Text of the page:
The Dangerous Substances Act was passed in 1972 to amend and up-date the law relating to explosives, petroleum and other dangerous substances—as identified by statutory instrument—and gave considerable powers to the Minister for Labour to make regulations concerning them.
These powers have not so far been exercised because, in 1972, the Government had to use the 1875 Explosive Act to prescribe ammonium nitrate, sodium chlorate and nitro-benzene to be explosives for the purposes of that Act. These substances were believed to be in use for the making of bombs.
The 1972 Act could not be used to control the criminal use of explosives. An undertaking was given at the time of the passing of the Act that it would not be used in the criminal area. Further, the three substances mentioned could not be regarded as explosives within the meaning of the 1972 Act.
By means of the Bill now before the House I intend to operate those parts of the 1972 Act which relate to petroleum and other dangerous substances, leaving the legal position with respect to explosives as it is for the present, that is the Minister for Justice will continue to control this area.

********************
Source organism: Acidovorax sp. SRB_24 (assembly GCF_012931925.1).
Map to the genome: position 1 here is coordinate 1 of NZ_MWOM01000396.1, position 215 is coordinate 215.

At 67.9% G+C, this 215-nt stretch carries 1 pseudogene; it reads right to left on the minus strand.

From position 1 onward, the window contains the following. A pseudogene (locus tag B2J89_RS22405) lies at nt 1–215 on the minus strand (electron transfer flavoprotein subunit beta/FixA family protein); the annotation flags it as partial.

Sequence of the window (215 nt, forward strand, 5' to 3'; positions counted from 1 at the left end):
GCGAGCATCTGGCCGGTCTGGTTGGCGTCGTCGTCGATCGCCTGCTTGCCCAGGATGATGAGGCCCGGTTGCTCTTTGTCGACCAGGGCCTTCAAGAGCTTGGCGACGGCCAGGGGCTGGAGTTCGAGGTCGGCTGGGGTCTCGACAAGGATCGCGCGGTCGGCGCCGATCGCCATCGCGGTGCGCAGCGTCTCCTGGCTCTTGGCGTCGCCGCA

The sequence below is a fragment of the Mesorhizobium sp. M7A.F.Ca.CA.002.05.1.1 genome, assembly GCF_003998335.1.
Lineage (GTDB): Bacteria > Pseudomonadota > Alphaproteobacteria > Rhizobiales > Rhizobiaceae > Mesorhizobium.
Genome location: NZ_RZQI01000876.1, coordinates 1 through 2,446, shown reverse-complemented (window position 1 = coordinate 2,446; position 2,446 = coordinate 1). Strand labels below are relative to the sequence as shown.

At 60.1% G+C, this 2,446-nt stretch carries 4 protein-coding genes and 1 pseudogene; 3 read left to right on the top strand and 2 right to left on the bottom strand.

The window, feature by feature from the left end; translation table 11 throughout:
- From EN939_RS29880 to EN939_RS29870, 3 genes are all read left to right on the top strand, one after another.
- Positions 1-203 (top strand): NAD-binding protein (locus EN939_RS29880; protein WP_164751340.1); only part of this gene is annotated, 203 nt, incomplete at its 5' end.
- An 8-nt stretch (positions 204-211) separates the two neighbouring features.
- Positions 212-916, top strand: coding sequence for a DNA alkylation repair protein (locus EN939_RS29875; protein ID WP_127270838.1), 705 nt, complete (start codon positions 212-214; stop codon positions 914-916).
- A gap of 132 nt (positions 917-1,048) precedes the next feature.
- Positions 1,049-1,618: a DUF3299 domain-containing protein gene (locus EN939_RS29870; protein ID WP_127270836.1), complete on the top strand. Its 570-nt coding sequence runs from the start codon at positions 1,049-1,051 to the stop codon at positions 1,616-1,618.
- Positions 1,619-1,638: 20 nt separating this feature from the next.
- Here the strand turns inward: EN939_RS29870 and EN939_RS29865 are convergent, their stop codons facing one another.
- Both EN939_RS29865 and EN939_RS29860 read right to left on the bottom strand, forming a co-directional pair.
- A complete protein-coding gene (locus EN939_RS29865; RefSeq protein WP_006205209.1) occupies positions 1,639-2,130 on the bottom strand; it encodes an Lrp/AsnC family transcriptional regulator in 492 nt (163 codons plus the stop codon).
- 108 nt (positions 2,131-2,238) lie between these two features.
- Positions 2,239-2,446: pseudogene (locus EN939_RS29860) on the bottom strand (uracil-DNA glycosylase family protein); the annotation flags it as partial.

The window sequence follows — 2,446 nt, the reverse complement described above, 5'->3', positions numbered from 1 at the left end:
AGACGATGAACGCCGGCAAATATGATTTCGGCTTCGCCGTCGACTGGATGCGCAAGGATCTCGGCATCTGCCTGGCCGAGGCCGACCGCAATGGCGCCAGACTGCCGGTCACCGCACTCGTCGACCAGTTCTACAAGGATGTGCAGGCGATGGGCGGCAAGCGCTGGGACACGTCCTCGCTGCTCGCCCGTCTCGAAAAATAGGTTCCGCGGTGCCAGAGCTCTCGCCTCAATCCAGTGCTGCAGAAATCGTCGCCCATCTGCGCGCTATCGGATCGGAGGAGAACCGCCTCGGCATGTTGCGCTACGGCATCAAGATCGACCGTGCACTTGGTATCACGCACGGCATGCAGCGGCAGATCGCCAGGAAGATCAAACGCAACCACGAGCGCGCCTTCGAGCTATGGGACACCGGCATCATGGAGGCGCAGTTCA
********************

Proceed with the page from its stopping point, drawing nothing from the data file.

In anticipation of bringing the Act into operation in this way, last autumn I gave notice of intention to make four sets of regulations regarding petroleum and invited observations from interested parties. These observations have been received and considered and where appropriate will be reflected in the regulations.
These petroleum regulations and the Act will operate from the same date. It is my intention that by virtue of these regulations the risks to persons and property in the conveyance, loading, unloading and storage of petroleum should be reduced to the absolute minimum if not entirely eliminated.
In addition, I intend to introduce regulations to cover the transport by road of other dangerous substances which I shall specify, also by regulation. Further regulations will control their loading, unloading and storage. I may mention that I propose to start by declaring by order 25 substances as dangerous, adding further substances as time goes on.
Section 2 of the Bill provides for the establishment of an advisory council. I am sure Senators are well aware of the many interests involved in the area of dangerous substances including workers, employers and the public. The volume, number, variety, dispersal and use of these substances have brought them to almost everybody's doorstep and there is an urgent need for indentifying them and providing information on the dangers, precautions and protective measures relating to them. I am satisfied that an advisory body could be of great assistance in these areas. The 1972 Act did not provide for such a body and in this Bill I propose to fill the gap. Maximum flexibility is necessary and section 2 should enable me to obtain the best advice on all aspects of the safe movement, handling and storage in this country of dangerous substances.
I commend the Bill to the House.